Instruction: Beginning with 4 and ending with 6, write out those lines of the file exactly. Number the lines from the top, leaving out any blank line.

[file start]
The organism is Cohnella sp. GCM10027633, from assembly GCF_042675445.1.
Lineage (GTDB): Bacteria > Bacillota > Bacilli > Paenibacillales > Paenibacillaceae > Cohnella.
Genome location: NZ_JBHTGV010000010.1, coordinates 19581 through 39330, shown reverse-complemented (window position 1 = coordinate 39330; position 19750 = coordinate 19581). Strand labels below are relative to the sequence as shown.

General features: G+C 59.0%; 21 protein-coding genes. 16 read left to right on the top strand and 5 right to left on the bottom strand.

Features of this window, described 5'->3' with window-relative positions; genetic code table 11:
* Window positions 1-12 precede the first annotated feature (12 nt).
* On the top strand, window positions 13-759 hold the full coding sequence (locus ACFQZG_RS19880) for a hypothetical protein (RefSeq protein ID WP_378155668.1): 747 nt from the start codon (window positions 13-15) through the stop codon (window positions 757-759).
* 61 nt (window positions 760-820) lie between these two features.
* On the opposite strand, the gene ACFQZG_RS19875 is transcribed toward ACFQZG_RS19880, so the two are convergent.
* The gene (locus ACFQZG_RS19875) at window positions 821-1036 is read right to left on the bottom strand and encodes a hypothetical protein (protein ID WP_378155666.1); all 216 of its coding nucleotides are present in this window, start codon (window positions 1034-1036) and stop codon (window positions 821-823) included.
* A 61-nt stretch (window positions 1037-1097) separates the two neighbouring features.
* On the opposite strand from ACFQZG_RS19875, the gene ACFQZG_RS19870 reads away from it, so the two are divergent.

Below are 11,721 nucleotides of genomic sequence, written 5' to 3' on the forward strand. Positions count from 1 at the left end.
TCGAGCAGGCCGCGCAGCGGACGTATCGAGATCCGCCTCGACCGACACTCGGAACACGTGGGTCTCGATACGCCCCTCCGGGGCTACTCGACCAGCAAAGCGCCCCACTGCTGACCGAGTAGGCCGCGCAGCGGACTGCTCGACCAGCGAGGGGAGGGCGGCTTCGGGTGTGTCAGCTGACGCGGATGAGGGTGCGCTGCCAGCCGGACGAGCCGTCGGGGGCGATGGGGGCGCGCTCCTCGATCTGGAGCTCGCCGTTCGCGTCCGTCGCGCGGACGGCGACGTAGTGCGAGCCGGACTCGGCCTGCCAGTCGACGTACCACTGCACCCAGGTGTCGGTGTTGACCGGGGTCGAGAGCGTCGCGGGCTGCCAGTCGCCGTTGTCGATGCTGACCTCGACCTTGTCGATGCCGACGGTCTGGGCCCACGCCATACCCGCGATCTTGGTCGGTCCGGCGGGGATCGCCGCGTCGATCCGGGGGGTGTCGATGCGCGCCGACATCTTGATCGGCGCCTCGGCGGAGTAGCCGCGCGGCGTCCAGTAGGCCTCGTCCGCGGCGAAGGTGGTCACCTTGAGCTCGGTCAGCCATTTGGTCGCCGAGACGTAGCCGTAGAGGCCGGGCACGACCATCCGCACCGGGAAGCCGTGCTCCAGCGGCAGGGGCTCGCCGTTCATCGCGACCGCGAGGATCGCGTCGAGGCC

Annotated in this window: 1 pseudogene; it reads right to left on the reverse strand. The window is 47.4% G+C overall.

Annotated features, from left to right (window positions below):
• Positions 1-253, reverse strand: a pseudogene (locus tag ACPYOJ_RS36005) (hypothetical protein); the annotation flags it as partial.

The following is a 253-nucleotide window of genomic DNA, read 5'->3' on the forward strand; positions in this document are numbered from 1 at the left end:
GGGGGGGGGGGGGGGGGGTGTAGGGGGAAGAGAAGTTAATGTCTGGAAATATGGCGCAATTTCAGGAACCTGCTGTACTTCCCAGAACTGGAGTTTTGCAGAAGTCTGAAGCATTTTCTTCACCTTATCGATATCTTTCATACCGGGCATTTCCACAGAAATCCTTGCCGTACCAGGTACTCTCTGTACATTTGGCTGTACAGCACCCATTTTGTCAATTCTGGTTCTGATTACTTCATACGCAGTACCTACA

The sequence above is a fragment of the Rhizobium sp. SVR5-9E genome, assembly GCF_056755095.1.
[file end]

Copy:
General features: G+C 59.0%; 21 protein-coding genes. 16 read left to right on the top strand and 5 right to left on the bottom strand.

Features of this window, described 5'->3' with window-relative positions; genetic code table 11:
* Window positions 1-12 precede the first annotated feature (12 nt).